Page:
In most situations StateLess Address AutoConfiguration (SLAAC) works just fine when you work with simple clients in a IPv6 network. But in other cases you want to assign pre-defined addresses or prefixes to clients and there DHCPv6 comes in to play.

While working on the IPv6 implementation for Apache CloudStack I found Kea, a DHCPv6 server from ISC.


With IPv4 you could easily identify a client based on the MAC-address it send the DHCP request from. With IPv6 there is a DUID. The “DHCP Unique Identifier”. This is generated by the client and then used by the DHCPv6 server. A few possibilities the clients can choose from:

  • DUID-LL: DUID Based on Link-layer Address
  • DUID-LLT: Link-layer Address Plus Time
  • DUID-EN: Assigned by Vendor Based on Enterprise Number

While DUID seems nice, it can’t be dictated by the DHCPv6 server. The client generates the DUID itself and sends it towards the server. Not something you prefer if your are not in control of the clients.

In a cloud you are in control over the MAC-address, so that is what you want to use where possible. It can’t be spoofed by the client.


Kea is a DHCPv4/DHCPv6 server being developed by the Internet Systems Consortium. It is a extensible and flexible DHCP server. Facebook uses it in their datacenters.

My goal was very simple. Set up Kea and see if I can use it to hand out an address to a client.


I download the tarball and tested it with this configuration between two simple KVM VMs on my desktop.

    "Dhcp6": {
        "renew-timer": 1000,
        "rebind-timer": 2000,
        "preferred-lifetime": 3000,
        "valid-lifetime": 4000,
        "lease-database": {
            "type": "memfile",
            "persist": true,
            "name": "/tmp/kea-leases6.csv",
            "lfc-interval": 1800
        "interfaces-config": {
            "interfaces": [ "eth1/2001:db8::1" ]
        "mac-sources": ["duid"],
        "subnet6": [
                "subnet": "2001:db8::/64",
                "id": 1024,
                "interface": "eth1",
                "pools": [
                    { "pool": "2001:db8::100-2001:db8::ffff" }
                "pd-pools": [
                        "prefix": "2001:db8:fff::",
                        "prefix-len": 48,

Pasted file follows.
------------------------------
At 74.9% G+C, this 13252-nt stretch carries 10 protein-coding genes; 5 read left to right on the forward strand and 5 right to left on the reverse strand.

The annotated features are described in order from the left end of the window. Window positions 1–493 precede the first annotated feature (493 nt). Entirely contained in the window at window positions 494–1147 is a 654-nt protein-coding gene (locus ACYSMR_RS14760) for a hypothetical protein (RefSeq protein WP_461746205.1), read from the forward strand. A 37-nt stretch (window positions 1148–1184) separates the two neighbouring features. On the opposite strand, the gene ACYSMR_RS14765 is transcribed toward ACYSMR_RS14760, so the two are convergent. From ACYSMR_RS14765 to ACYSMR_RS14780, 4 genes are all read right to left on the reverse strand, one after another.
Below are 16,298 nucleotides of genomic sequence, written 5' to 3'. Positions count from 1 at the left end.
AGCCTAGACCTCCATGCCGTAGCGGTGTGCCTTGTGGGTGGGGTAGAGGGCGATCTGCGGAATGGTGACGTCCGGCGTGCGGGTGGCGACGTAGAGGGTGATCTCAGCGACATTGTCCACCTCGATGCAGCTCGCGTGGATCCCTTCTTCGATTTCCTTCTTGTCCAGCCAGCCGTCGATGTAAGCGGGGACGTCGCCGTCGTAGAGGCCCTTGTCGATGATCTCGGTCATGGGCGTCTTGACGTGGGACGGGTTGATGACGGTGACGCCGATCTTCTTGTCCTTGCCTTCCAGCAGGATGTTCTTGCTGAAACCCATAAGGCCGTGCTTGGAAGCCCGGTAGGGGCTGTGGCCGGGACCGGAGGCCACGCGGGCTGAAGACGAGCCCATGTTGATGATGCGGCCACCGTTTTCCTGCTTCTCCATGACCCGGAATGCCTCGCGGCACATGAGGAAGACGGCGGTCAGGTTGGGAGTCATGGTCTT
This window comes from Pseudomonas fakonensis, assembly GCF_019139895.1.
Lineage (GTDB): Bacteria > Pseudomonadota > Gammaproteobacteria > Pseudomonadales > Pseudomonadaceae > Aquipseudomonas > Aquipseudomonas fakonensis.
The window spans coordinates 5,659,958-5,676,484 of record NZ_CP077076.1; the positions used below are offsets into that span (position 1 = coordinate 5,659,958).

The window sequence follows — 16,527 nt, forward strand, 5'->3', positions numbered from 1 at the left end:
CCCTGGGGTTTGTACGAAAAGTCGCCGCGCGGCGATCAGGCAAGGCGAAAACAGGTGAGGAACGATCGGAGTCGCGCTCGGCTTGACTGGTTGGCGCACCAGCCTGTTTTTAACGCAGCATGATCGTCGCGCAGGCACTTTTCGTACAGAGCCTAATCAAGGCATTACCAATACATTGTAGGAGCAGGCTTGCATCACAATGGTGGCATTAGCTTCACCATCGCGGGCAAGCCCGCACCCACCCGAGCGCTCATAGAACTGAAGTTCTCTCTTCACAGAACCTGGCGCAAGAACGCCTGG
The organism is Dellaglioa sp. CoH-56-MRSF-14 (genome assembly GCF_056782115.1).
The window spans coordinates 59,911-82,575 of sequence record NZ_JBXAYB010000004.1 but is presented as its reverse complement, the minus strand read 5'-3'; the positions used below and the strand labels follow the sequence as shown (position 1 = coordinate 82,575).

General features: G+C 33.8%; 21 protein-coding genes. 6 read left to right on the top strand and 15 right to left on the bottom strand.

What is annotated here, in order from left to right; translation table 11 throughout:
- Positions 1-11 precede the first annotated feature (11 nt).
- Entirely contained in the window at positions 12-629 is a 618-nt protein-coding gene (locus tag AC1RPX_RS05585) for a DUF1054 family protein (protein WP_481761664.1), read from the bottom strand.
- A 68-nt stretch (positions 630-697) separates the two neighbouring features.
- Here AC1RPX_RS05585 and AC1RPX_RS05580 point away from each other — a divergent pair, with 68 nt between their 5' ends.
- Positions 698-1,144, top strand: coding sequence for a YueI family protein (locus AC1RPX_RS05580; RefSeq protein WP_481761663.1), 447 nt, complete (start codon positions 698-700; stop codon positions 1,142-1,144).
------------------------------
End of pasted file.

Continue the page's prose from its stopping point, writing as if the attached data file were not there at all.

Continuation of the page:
"delegated-len": 60
                "reservations": [
                        "hw-address": "52:54:00:d6:c2:a9",
                        "ip-addresses": [ "2001:db8::5054:ff:fed6:c2a9" ]

Starting Kea with this configuration was rather simple:

Starting Kea

$ kea-dhcp6 -c /etc/kea.json -d


When it starts you see some interesting bits in the log:

DHCP6_CONFIG_NEW_SUBNET a new subnet has been added to configuration: 2001:db8::/64 with params t1=1000, t2=2000, preferred-lifetime=3000, valid-lifetime=4000, rapid-commit is disabled
DHCPSRV_CFGMGR_ADD_SUBNET6 adding subnet 2001:db8::/64
HOSTS_CFG_ADD_HOST add the host for reservations: hwaddr=52:54:00:d6:c2:a9 ipv6_subnet_id=1024 hostname=(empty) ipv4_reservation=(no) ipv6_reservation0=2001:db8::5054:ff:fed6:c2a9
HOSTS_CFG_GET_ONE_SUBNET_ID_HWADDR_DUID get one host with IPv6 reservation for subnet id 1024, HWADDR hwtype=1 52:54:00:d6:c2:a9, DUID (no-duid)
HOSTS_CFG_GET_ALL_HWADDR_DUID get all hosts with reservations for HWADDR hwtype=1 52:54:00:d6:c2:a9 and DUID (no-duid)
HOSTS_CFG_GET_ALL_IDENTIFIER get all hosts with reservations using identifier: hwaddr=52:54:00:d6:c2:a9
HOSTS_CFG_GET_ALL_IDENTIFIER_COUNT using identifier hwaddr=52:54:00:d6:c2:a9, found 0 host(s)
HOSTS_CFG_GET_ONE_SUBNET_ID_HWADDR_DUID_NULL host not found using subnet id 1024, HW address hwtype=1 52:54:00:d6:c2:a9 and DUID (no-duid)
HOSTS_CFG_GET_ONE_SUBNET_ID_ADDRESS6 get one host with reservation for subnet id 1024 and including IPv6 address 2001:db8::5054:ff:fed6:c2a9
HOSTS_CFG_GET_ALL_SUBNET_ID_ADDRESS6 get all hosts with reservations for subnet id 1024 and IPv6 address 2001:db8::5054:ff:fed6:c2a9
HOSTS_CFG_GET_ALL_SUBNET_ID_ADDRESS6_COUNT using subnet id 1024 and address 2001:db8::5054:ff:fed6:c2a9, found 0 host(s)